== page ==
This historic hunger strike, as I’ve previously written, “… provided an organizing model for other Chicana/o student activists to stage similar hunger strikes at UCLA (May 24-June 7, 1993), UCSB (April 27-May 5, 1994) and other colleges/universities.” The 1993 hunger strike eventually led to the creation of the UCLA César E. Chávez Department of Chicana/o Studies.
Once I left UCLA to organize at the community (and national) level, I successfully co-founded the Association of Latin American Gardeners of Los Angeles (ALAGLA) to challenge the City of Los Angeles’ 1996 draconian leaf blower ban. If convicted, under this ban, Latino immigrant gardeners would be subject to outrageous penalties: misdemeanor charge, $1,000 fine and up to six months in jail.
The other co-founders included MEChistas from UCLA, along with Mexican gardeners like Jaime Aleman, whom we met at UCLA. I’ve written about my organizing experience with ALAGLA for periodicals, online outlets and journal articles. I went on to become a lead organizer with Communities for a Better Environment (CBE), which led the efforts to defeat a proposed power plant in South Gate, California.
As I noted in my Z Magazine article (2001), “… Sunlaw Energy Partners’ proposal to build a 550-megawatt power plant in South Gate, (one of seven cities in South East LA), was a demonstration of environmental racism. If built, this plant would have emitted over 150 tons of pollution per year, including particulate matter (PM10). PM10 (fine particles of soot) has been linked to premature death, including heart failure and respiratory ailments such as asthma and bronchitis. The plant (the size of Dodger Stadium) would have impacted hundreds of thousands of residents, including over 100 schools, 13 hospitals, numerous convalescent homes, day care centers, and parks.” I’ve also covered this historic campaign—the subject of books and short documentaries—in periodicals and journal articles.
All of the aforementioned student-led and community-based campaigns would not have been possible without MEChA. Period!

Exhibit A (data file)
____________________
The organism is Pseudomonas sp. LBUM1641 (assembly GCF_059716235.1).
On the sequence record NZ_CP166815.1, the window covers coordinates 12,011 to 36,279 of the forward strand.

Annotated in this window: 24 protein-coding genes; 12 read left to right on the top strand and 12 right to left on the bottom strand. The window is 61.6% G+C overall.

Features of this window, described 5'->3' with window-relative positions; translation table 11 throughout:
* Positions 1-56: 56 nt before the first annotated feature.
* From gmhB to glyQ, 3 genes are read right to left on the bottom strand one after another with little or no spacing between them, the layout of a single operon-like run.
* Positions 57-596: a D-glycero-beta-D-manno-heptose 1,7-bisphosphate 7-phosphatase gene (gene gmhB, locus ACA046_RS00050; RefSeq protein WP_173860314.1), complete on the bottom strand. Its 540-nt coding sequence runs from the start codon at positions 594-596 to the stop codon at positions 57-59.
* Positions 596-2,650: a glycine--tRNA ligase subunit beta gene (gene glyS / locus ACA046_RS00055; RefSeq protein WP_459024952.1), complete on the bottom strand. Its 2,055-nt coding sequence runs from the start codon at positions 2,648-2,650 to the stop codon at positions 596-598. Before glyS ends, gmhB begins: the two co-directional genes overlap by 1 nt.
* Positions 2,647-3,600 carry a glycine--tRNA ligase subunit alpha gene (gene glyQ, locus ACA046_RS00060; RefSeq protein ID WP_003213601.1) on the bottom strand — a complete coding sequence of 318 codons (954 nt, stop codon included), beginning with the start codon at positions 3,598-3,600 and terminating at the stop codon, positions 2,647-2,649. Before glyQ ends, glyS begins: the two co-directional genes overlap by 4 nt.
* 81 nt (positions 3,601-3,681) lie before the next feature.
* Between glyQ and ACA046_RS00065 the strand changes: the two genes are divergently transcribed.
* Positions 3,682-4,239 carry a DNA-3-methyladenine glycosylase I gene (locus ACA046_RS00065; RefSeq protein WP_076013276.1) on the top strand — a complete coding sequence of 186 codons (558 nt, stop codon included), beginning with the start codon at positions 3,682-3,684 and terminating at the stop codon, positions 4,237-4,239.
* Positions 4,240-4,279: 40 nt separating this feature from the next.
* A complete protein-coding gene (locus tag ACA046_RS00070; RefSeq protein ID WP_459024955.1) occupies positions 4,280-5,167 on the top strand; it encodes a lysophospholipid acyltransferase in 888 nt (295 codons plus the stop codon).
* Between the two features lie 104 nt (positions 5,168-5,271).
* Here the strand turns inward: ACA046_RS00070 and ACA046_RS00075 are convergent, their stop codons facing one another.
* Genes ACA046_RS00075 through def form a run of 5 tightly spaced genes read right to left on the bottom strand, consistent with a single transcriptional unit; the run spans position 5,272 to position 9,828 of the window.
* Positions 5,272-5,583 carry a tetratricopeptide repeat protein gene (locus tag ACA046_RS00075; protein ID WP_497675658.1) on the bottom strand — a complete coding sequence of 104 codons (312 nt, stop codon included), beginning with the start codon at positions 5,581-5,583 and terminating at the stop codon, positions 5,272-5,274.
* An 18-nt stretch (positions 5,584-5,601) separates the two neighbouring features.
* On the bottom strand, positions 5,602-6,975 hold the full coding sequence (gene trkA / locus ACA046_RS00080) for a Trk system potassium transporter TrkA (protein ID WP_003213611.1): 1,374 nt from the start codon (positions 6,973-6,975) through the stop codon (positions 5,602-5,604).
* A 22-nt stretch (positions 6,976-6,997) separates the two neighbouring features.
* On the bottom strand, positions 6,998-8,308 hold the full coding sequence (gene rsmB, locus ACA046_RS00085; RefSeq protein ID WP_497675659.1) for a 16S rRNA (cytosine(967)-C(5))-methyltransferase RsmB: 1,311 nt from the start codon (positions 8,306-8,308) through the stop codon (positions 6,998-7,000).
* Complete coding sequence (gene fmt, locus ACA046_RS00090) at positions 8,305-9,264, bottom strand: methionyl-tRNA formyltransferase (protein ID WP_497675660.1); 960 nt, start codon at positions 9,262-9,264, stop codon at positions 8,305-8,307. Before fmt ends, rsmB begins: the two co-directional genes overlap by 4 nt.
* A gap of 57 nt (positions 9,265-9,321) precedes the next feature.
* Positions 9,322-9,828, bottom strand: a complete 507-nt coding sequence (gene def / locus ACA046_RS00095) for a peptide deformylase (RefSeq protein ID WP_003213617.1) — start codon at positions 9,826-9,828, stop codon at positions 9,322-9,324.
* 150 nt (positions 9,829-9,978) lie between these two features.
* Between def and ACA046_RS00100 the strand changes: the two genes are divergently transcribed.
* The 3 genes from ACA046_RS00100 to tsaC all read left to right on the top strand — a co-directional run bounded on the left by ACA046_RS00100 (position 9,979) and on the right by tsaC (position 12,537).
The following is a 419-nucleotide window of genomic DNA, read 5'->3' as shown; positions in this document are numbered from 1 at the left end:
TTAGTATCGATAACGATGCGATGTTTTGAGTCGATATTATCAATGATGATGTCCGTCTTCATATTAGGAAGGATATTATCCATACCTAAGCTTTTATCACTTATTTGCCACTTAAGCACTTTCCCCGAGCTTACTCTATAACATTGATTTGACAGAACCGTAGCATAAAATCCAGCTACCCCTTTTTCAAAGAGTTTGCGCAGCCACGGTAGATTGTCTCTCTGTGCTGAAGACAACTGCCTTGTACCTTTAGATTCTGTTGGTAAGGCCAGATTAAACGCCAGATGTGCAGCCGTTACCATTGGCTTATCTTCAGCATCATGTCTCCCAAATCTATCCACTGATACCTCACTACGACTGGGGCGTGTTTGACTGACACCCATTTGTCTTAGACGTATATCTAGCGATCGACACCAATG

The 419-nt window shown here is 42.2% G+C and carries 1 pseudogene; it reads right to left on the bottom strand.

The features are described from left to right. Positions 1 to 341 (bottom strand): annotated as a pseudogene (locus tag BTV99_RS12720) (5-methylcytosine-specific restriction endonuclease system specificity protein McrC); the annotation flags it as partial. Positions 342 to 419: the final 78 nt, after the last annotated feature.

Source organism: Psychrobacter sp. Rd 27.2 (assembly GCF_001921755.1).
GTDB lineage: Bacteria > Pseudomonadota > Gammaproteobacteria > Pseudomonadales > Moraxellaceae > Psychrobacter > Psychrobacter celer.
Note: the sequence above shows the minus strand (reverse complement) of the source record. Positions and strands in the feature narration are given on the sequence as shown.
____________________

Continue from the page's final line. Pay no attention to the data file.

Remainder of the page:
On a more personal note, I met Antonia Montes, the woman who became my girlfriend and is now my wife, through MEChA. As a wise Chicana, an educator and a fellow activist, Antonia was instrumental in all of my advocacy work from the mid-1980s onward. It’s because of her that I returned to the university to pursue my master’s degree in urban planning from UCLA and doctorate in city and regional planning from UC Berkeley.
As I posit in my forthcoming book, Defending Latina/o Immigrant Communities: The Xenophobic Era of Trump and Beyond, for me, everything starts and ends with la familia. During the past three decades, Antonia and I have not only dedicated our lives to the well-being of our extended families, but also to the Mexican people of el norte.
I’ll end it, simply, with a loud and clear statement: ¡Viva MEChA!
Dr. Alvaro Huerta holds a joint faculty appointment in Urban & Region Planning (URP) and Ethnic & Women’s Studies (EWS) at California State Polytechnic University, Pomona. Among other scholarly publications, he’s the author of Reframing the Latino Immigration Debate: Towards a Humanistic Paradigm (San Diego University Press, 2013) and forthcoming book Defending Latina/o Immigrant Communities: The Xenophobic Era of Trump and Beyond (Hamilton Books | Rowman & Littlefield, June 2019). He holds a Ph.D. in City and Regional Planning from UC Berkeley. He also holds an M.A. in Urban Planning and a B.A. in history from UCLA.